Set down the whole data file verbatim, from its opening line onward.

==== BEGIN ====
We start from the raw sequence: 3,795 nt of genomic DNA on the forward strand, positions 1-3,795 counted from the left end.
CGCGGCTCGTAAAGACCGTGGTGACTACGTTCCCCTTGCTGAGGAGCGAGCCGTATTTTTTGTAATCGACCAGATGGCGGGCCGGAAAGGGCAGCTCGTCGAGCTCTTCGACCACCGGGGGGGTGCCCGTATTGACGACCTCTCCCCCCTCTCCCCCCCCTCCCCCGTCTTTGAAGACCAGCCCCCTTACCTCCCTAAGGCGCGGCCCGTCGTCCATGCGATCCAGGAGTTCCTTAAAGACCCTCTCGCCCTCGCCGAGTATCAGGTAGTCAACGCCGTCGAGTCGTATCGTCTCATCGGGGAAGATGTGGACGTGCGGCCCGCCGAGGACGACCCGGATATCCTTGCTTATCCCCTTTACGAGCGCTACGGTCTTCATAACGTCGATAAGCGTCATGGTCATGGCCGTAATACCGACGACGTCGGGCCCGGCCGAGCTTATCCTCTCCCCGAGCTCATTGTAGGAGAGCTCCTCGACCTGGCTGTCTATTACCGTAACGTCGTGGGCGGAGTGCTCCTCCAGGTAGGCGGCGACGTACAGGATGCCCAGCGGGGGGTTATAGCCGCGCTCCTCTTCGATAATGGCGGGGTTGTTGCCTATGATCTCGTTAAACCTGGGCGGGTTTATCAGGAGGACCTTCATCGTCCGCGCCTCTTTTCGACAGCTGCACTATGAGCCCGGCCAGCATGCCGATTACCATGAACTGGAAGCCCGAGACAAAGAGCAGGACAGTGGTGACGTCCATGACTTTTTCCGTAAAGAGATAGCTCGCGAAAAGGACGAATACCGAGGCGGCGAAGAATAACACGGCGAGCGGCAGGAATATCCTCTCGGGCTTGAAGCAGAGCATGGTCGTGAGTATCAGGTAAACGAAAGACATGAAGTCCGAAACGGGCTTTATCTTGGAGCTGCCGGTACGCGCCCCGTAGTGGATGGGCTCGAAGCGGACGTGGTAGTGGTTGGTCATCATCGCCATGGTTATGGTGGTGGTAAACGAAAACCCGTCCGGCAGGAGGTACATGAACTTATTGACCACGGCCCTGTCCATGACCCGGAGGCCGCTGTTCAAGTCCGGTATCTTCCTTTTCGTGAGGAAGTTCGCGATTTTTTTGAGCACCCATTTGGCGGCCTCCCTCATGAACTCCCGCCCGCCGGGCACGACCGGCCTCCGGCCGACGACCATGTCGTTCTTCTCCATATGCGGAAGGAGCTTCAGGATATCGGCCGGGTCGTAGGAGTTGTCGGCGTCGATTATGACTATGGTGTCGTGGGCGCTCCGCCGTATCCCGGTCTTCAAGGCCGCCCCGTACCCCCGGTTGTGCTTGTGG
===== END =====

We start from the raw sequence: 3,795 nt of genomic DNA on the forward strand, positions 1-3,795 counted from the left end.
CGCGGCTCGTAAAGACCGTGGTGACTACGTTCCCCTTGCTGAGGAGCGAGCCGTATTTTTTGTAATCGACCAGATGGCGGGCCGGAAAGGGCAGCTCGTCGAGCTCTTCGACCACCGGGGGGGTGCCCGTATTGACGACCTCTCCCCCCTCTCCCCCCCCTCCCCCGTCTTTGAAGACCAGCCCCCTTACCTCCCTAAGGCGCGGCCCGTCGTCCATGCGATCCAGGAGTTCCTTAAAGACCCTCTCGCCCTCGCCGAGTATCAGGTAGTCAACGCCGTCGAGTCGTATCGTCTCATCGGGGAAGATGTGGACGTGCGGCCCGCCGAGGACGACCCGGATATCCTTGCTTATCCCCTTTACGAGCGCTACGGTCTTCATAACGTCGATAAGCGTCATGGTCATGGCCGTAATACCGACGACGTCGGGCCCGGCCGAGCTTATCCTCTCCCCGAGCTCATTGTAGGAGAGCTCCTCGACCTGGCTGTCTATTACCGTAACGTCGTGGGCGGAGTGCTCCTCCAGGTAGGCGGCGACGTACAGGATGCCCAGCGGGGGGTTATAGCCGCGCTCCTCTTCGATAATGGCGGGGTTGTTGCCTATGATCTCGTTAAACCTGGGCGGGTTTATCAGGAGGACCTTCATCGTCCGCGCCTCTTTTCGACAGCTGCACTATGAGCCCGGCCAGCATGCCGATTACCATGAACTGGAAGCCCGAGACAAAGAGCAGGACAGTGGTGACGTCCATGACTTTTTCCGTAAAGAGATAGCTCGCGAAAAGGACGAATACCGAGGCGGCGAAGAATAACACGGCGAGCGGCAGGAATATCCTCTCGGGCTTGAAGCAGAGCATGGTCGTGAGTATCAGGTAAACGAAAGACATGAAGTCCGAAACGGGCTTTATCTTGGAGCTGCCGGTACGCGCCCCGTAGTGGATGGGCTCGAAGCGGACGTGGTAGTGGTTGGTCATCATCGCCATGGTTATGGTGGTGGTAAACGAAAACCCGTCCGGCAGGAGGTACATGAACTTATTGACCACGGCCCTGTCCATGACCCGGAGGCCGCTGTTCAAGTCCGGTATCTTCCTTTTCGTGAGGAAGTTCGCGATTTTTTTGAGCACCCATTTGGCGGCCTCCCTCATGAACTCCCGCCCGCCGGGCACGACCGGCCTCCGGCCGACGACCATGTCGTTCTTCTCCATATGCGGAAGGAGCTTCAGGATATCGGCCGGGTCGTAGGAGTTGTCGGCGTCGATTATGACTATGGTGTCGTGGGCGCTCCGCCGTATCCCGGTCTTCAAGGCCGCCCCGTACCCCCGGTTGTGCTTGTGG